Urinary Incontinence Treatment

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No single treatment works for everyone. Your treatment will depend on the type and severity of your problem, your lifestyle and your preferences. Many men regain urinary control by changing a few habits and doing exercises to strengthen the muscles that hold urine in the bladder. If these behavioral treatments do not work, you may choose to try medicines or a continence device—either an artificial sphincter or a catheter. For some men, surgery is the best choice.

Behavioral Treatments

For some men, avoiding incontinence is as simple as limiting fluids at certain times of the day or planning regular trips to the bathroom—a therapy called timed voiding or bladder training. As you gain control, you can extend the time between trips. Bladder training also includes Kegel exercises to strengthen the pelvic muscles, which help hold urine in the bladder. 

Reducing or eliminating existing medications for other issues

Before prescribing a medicine or other treatment for incontinence, we may consider changing a prescription you already take. For example, diuretics are often prescribed to treat high blood pressure because they reduce fluid in the body by increasing urine production. Some men may find that switching from a diuretic to another kind of blood pressure medicine takes care of their incontinence. If changing medicines is not an option, we will treat your incontinence as best as we can with additional medication or other treatments while you remain on the medication that may be causing or increasing your UI. 

Prescribing Medications to Treat UI

Medications to treat UI work in different ways to affect bladder control. Some medications help prevent incontinence by blocking abnormal nerve signals that make the bladder contract at the wrong time, while others slow the production of urine. Others relax the bladder or shrink the prostate.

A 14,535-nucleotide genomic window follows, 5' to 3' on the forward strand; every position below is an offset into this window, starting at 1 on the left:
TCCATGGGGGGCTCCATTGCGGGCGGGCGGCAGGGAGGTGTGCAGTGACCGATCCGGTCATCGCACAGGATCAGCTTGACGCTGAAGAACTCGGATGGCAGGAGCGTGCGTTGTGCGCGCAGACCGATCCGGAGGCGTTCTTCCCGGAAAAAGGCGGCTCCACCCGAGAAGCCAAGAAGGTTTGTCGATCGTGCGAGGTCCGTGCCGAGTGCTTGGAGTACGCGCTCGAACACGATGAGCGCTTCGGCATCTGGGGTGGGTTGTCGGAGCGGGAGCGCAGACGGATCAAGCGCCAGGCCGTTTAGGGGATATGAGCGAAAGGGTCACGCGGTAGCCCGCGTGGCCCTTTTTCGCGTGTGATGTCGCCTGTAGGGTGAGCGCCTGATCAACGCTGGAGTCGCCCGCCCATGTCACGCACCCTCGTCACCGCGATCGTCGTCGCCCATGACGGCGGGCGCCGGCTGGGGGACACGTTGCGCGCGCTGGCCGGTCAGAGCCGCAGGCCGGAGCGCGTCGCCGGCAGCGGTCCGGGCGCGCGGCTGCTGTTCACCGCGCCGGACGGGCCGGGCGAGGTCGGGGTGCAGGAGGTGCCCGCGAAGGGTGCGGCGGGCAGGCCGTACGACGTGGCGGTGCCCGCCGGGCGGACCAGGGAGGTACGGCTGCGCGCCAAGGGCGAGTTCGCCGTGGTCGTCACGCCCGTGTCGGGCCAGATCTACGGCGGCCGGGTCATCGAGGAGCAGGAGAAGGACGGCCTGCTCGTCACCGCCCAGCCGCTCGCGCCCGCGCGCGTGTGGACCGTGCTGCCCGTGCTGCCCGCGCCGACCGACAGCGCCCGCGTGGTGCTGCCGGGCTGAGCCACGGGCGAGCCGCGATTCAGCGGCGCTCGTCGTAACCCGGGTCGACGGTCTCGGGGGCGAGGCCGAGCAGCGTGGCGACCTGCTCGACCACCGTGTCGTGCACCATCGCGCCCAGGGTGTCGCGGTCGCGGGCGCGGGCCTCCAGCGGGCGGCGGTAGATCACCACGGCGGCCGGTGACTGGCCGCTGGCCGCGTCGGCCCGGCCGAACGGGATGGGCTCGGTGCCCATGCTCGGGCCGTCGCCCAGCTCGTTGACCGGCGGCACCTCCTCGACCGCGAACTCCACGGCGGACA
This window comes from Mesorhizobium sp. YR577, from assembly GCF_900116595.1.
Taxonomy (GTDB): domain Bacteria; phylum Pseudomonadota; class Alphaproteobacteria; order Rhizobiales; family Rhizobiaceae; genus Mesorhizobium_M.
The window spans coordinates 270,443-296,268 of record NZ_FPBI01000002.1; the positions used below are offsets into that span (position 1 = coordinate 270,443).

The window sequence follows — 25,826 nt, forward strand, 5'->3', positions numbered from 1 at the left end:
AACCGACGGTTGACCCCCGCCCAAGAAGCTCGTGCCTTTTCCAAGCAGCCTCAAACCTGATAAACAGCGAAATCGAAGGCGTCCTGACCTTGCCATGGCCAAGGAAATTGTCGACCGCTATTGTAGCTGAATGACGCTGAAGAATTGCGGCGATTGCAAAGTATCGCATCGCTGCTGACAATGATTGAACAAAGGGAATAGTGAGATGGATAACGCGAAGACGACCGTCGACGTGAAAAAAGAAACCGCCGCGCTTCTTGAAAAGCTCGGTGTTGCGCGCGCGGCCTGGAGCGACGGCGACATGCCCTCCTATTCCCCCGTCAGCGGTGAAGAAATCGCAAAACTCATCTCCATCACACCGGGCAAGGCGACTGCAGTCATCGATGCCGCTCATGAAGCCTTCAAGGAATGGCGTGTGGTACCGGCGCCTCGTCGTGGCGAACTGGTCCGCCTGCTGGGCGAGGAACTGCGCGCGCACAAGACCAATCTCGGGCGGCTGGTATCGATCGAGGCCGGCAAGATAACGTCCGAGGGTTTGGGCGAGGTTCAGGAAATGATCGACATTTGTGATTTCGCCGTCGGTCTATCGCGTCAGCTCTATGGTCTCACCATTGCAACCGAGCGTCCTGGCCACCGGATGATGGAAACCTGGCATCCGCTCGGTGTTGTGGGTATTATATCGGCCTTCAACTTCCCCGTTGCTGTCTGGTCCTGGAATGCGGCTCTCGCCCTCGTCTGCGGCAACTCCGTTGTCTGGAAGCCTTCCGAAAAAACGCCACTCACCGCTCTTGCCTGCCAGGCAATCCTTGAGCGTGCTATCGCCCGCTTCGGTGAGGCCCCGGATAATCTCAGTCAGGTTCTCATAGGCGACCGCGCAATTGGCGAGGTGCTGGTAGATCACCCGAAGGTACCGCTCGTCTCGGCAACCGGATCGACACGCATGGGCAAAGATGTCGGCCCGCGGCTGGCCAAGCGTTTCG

• Alpha-blockers are used to treat problems caused by prostate enlargement and bladder outlet obstruction. They act by relaxing the smooth muscle of the prostate and bladder neck, allowing normal urine flow and preventing abnormal bladder contractions that can lead to urge incontinence.
  • 5-alpha reductase inhibitors work by inhibiting the production of the male hormone DHT, which is thought to be responsible for prostate enlargement. These medications may help to relieve voiding problems by shrinking an enlarged prostate.
  • Imipramine relaxes muscles and blocks nerve signals that might cause bladder spasms.
  • Antispasmodics work by relaxing the bladder muscle and relieving spasms. 

Surgery

If the other options fail, we may be able to treat your UI with surgery. Dr. Francis Schanne leads reconstructive Urology surgery at Urologic Consultants. He offers nationally recognized expertise in helping men who experience UI, especially after cancer treatment or trauma. 

Surgical treatments listed below can help men with incontinence that results from nerve-damaging events, such as spinal cord injury or radical prostatectomy. Robotic prostatectomy is less likely to damage nerves and cause UI. Robotic surgery can often be used to eliminate UI as well.

  • Artificial sphincter

An implanted device keeps the urethra closed until you are ready to urinate. This device can help people who have incontinence because of weak sphincter muscles or because of nerve damage that interferes with sphincter muscle function. It does not solve incontinence caused by uncontrolled bladder contractions.

An implanted device keeps the urethra closed until you are ready to urinate. This device can help people who have incontinence because of weak sphincter muscles or because of nerve damage that interferes with sphincter muscle function. It does not solve incontinence caused by uncontrolled bladder contractions. 

  • Male sling

We create a support for the urethra by wrapping a strip of material around the urethra and attaching the ends of the strip to the pelvic bone. The sling keeps constant pressure on the urethra so that it does not open until you consciously release the urine.

  • Urinary diversion

If the bladder must be removed or all bladder function is lost because of nerve damage, you may consider surgery to create a urinary diversion.